The hype train is humming over at One Jets Drive over the Jets second round pick Elijah Moore. The rookie wideout from Ole Miss who lead college football in yards per game last season has impressed in OTAs and minicamps thus far and the excitement from the coaching staff and fan base is skyrocketing. The question I, and many others, keep getting asked is “what are realistic expectations?” or “what is Elijah Moore’s ceiling?” The 5’9″, 178 lb. speedster is hoping to take the NFL and his Jets career by storm.

There have been many comparisons to Elijah Moore’s game and size from players like Steve Smith, Santana Moss and Tyreek Hill to guys like Antonio Brown and current Jet Jamison Crowder. While it is lofty praise for the 21 year old to be compared to Antonio Brown, who is arguably the best wideout over the past decade in the NFL, draft analyst Ryan Roberts said on the TOJ Pod that he would be wary of doing so: “…wow, that is some comparison and am a bit wary of something like that.” While Roberts didn’t feel great about the comparison, he did mention Moore’s elite ability to get open and create space saying that Moore is “…one of the best manipulators of space in this year’s draft.” While Moore’s style is like Brown’s, Moore has also reminded a lot of scouts and fans of Steve Smith and Santana Moss for their game breaking speed and ability in tight space but being incredible tough slot receivers with minimal drops. Moore has reps from the X and Z position as well but will function mostly out of the slot in this west coast Shanahan scheme for gang green. For the Jets’ sake, if Moore turns out to be any of the aforementioned players at pick at 34, he will be a homerun pick and building block for the future. 

Rookie wideouts have had the ability to come into the NFL right away over the past 2 years and make instant impacts, especially guys who possess an elite trait. Big bodied late 1st and 2nd round receivers like D.K. Metcalf, Terry McLaurin, Chase Claypool, Tee Higgins, AJ Brown and Brandon Aiyuk have all seen success because of their size, speed and ball skills early in their career. For guys like Justin Jefferson and Deebo Samuel who have used their elite quickness and route running to make massive impacts out of a primary slot position early in their careers. Jefferson and Samuel offer a great platform for a guy like Moore who posses those qualities and will be in a very similar scheme to the ones ran in Minnesota and San Francisco.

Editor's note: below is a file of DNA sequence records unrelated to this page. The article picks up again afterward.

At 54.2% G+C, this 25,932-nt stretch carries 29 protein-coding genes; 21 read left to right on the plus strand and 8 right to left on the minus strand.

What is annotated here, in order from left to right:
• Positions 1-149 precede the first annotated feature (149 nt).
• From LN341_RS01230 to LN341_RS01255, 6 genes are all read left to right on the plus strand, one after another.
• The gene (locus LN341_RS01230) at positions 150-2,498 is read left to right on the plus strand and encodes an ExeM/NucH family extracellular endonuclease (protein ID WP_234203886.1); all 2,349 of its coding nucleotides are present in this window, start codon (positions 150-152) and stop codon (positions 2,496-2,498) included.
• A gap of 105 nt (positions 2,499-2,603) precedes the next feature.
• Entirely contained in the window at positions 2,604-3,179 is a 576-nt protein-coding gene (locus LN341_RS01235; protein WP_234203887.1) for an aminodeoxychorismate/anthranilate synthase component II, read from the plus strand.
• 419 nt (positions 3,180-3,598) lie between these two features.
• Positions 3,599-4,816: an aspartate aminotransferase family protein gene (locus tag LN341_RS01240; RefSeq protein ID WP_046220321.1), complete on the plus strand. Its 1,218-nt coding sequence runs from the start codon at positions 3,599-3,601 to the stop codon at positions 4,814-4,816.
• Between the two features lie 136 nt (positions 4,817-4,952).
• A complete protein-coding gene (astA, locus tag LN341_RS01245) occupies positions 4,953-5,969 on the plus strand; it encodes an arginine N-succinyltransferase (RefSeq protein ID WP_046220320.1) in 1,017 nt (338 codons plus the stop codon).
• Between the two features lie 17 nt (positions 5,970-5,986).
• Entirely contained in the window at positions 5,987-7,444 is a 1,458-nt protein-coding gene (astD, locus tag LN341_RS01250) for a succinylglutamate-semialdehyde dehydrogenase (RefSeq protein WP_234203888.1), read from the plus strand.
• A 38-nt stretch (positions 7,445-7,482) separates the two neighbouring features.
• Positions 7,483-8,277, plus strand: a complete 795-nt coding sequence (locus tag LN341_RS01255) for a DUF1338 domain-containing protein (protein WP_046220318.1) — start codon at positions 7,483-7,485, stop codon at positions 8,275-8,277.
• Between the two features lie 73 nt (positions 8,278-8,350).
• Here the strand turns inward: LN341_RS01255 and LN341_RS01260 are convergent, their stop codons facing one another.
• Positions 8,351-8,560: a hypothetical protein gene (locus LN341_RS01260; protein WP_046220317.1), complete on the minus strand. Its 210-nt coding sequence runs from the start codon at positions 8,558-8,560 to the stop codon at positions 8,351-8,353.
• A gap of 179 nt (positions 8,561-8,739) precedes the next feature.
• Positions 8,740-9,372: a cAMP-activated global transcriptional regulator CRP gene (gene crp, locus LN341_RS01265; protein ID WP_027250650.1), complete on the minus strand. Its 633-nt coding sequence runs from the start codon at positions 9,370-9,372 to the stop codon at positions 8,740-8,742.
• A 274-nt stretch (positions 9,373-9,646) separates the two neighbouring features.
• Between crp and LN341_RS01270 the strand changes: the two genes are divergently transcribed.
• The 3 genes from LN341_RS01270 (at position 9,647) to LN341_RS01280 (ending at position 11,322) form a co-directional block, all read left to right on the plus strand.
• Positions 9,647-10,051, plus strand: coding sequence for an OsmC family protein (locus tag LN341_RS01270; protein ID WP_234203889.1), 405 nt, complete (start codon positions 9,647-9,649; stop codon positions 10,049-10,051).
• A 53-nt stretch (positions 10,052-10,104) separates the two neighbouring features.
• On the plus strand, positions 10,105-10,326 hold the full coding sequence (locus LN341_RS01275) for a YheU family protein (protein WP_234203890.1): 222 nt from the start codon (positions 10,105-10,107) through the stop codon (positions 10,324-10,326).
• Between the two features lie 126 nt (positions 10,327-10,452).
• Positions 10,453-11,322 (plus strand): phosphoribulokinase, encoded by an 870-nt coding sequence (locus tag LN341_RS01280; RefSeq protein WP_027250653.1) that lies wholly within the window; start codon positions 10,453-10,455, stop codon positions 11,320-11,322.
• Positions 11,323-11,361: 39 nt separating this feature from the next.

Long term what kind of career is he projected to have? If you look at where he can get to as his NFL ceiling it becomes a bit more challenging. NFL Network draft analyst Daniel Jeremiah has mentioned Moore as “an outstanding route runner” and a “natural hands catcher,” which bodes well for Moore becoming one of the top slot wideouts in the NFL and someone who projects to be a heavy-target option going forward. In today’s NFL you don’t have to be the traditional big bodied X wideout to be a team’s #1 guy, and it is realistic to think Moore will be that guy over the next 5-7 years. He is a guy who will be talked about down the line as an 80 catch, 1200-yard, 8-10 touchdown a year player who is always in contention to be pro bowl level player. It’s something the Jets have been looking for since the days of Keyshawn and Coles, and Joe Douglas hopes this is the Jets cornerstone offensive weapon of the future.

The Path to Back to Relevance

Stephen Russo offers his thoughts on Joe Douglas’ tenure as GM.